Manpower. Human-power. Salesman. Salesperson. History. Herstory.
Genderless language now has also found its way into the 2011 translation of the New International Version Bible.
According to a March 17 story from the Associated Press, the translation changes phrases such as, “If anyone says, “I love God,’ yet hates his brother, he is a liar,” 1 John 4:20 (NIV 1984) to “brother or sister.”
While the translation does not change pronouns in reference to God, it does change them in reference to unspecified people, according to the article. The translation will be released this month but has been debated since November 2010.
The new translation should not be accepted because of the impersonal nature and overkill of gender neutral language.
After the 2005 NIV translation was released, the Southern Baptist Convention heavily criticized both the International Bible Society, which makes the translation, and Zondervan Publishing House for what it called an inaccurate translation of God’s inspired scripture, according to the AP article. LifeWay bookstores, which is associated with the SBC, did not sell the translation.
The Council on Biblical Manhood and Womanhood also does not support the new text, according to the AP article. It said the translation changes the theological direction and meaning of the text, making it impersonal and sterile rather than accepting and teaching.
But biblica.com said 95 percent of the text remains the same as the 1984 NIV translation. The translators made word choices such as “they” instead of “he or she” and “them” instead of “him or her” to make the text more readable.
The original translation of words like “brothers” actually translates to mean “brothers or sisters,” but according to the AP article, evangelicals see the text as relating to a more personal aspect or a person’s relationship with God rather than having it be a broad thought or be gender neutral. Supporters of the translation say it would be like translating “parent” as only “father.”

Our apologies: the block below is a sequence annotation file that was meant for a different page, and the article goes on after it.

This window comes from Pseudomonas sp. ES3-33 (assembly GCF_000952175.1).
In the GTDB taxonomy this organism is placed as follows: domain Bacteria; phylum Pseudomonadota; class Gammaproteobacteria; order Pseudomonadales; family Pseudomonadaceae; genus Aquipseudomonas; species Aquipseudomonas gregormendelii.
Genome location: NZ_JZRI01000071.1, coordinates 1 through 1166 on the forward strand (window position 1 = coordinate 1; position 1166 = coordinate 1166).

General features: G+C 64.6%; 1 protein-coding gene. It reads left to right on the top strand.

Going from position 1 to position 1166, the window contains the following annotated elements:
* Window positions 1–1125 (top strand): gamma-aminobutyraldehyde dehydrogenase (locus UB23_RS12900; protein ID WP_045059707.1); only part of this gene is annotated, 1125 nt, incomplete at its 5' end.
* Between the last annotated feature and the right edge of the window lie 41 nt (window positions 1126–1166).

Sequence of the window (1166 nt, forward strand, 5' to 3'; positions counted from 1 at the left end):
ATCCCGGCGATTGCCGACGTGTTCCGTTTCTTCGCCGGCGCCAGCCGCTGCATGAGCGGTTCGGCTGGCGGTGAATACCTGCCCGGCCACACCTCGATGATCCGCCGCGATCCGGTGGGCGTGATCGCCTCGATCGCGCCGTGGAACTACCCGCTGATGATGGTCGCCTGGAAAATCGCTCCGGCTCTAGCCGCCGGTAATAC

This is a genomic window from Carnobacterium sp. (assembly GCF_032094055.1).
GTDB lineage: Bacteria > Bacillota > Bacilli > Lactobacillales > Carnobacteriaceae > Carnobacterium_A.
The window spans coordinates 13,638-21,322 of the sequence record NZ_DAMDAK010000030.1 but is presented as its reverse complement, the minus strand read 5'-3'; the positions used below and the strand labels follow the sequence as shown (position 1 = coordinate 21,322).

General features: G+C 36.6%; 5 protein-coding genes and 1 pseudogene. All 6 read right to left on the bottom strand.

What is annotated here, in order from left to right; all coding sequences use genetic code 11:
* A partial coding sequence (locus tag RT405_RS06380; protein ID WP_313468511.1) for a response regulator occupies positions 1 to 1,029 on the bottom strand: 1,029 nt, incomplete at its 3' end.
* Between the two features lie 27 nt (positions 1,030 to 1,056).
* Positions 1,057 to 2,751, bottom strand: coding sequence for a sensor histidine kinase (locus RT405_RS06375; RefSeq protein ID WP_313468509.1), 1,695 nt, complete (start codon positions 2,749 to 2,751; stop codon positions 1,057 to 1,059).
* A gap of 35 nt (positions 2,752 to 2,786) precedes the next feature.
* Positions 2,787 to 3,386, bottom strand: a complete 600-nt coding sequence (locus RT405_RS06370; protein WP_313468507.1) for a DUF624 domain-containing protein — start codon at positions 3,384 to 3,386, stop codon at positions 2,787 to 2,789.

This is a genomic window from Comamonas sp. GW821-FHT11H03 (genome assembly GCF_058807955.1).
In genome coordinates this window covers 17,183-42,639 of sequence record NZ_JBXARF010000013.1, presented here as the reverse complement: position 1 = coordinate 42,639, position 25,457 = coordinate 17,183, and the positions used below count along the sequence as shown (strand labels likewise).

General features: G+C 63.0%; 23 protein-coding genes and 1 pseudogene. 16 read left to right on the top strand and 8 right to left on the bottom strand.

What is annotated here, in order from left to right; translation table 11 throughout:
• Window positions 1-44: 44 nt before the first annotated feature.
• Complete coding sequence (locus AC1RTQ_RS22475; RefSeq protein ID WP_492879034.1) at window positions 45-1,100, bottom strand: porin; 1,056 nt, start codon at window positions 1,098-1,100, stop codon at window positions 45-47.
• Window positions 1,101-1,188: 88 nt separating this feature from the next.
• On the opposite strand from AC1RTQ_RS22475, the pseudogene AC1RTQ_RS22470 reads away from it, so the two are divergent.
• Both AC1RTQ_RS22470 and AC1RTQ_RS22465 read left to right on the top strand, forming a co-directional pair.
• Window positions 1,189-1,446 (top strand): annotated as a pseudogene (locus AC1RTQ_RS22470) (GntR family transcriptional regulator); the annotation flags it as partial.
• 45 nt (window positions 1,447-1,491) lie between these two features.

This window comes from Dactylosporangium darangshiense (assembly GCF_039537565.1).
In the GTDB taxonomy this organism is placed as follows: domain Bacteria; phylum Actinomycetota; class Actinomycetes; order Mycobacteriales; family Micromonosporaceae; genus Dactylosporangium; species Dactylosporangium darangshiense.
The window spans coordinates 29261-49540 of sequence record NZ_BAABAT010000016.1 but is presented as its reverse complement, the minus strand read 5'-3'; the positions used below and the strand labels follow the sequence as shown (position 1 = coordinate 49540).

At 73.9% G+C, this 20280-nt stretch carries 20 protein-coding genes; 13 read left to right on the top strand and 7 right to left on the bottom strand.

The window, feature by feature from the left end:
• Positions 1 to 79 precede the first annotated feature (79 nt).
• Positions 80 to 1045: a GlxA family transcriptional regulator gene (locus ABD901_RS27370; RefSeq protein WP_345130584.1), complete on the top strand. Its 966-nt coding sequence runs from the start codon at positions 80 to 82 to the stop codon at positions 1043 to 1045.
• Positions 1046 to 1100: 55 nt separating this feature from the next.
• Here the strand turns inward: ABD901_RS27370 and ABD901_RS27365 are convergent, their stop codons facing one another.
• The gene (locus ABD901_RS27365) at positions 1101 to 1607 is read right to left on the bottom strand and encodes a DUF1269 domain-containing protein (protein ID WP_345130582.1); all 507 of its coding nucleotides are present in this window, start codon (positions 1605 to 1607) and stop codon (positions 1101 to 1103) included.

Personally, I don’t feel offended by language that is male-specific. If people are intimidated by gender-specific language, then they are probably missing a much bigger picture.
We live in a society that uses an understood “he” without meaning it as male-dominant but rather as neutral. It is not just done in English either. Spanish uses “hermanos” 8212; the singular “hermano” just means “brother” 8212; in reference to both male and female siblings.
The real issue should be what the Bible is actually saying, not whether it favors an understood pronoun “he.” Is it staying true to the meaning of the texts as originally written?
Why should we change language that was never meant to be changed in the first place?
Bailey McGowan is a sophomore broadcast journalism major from Burkburnett.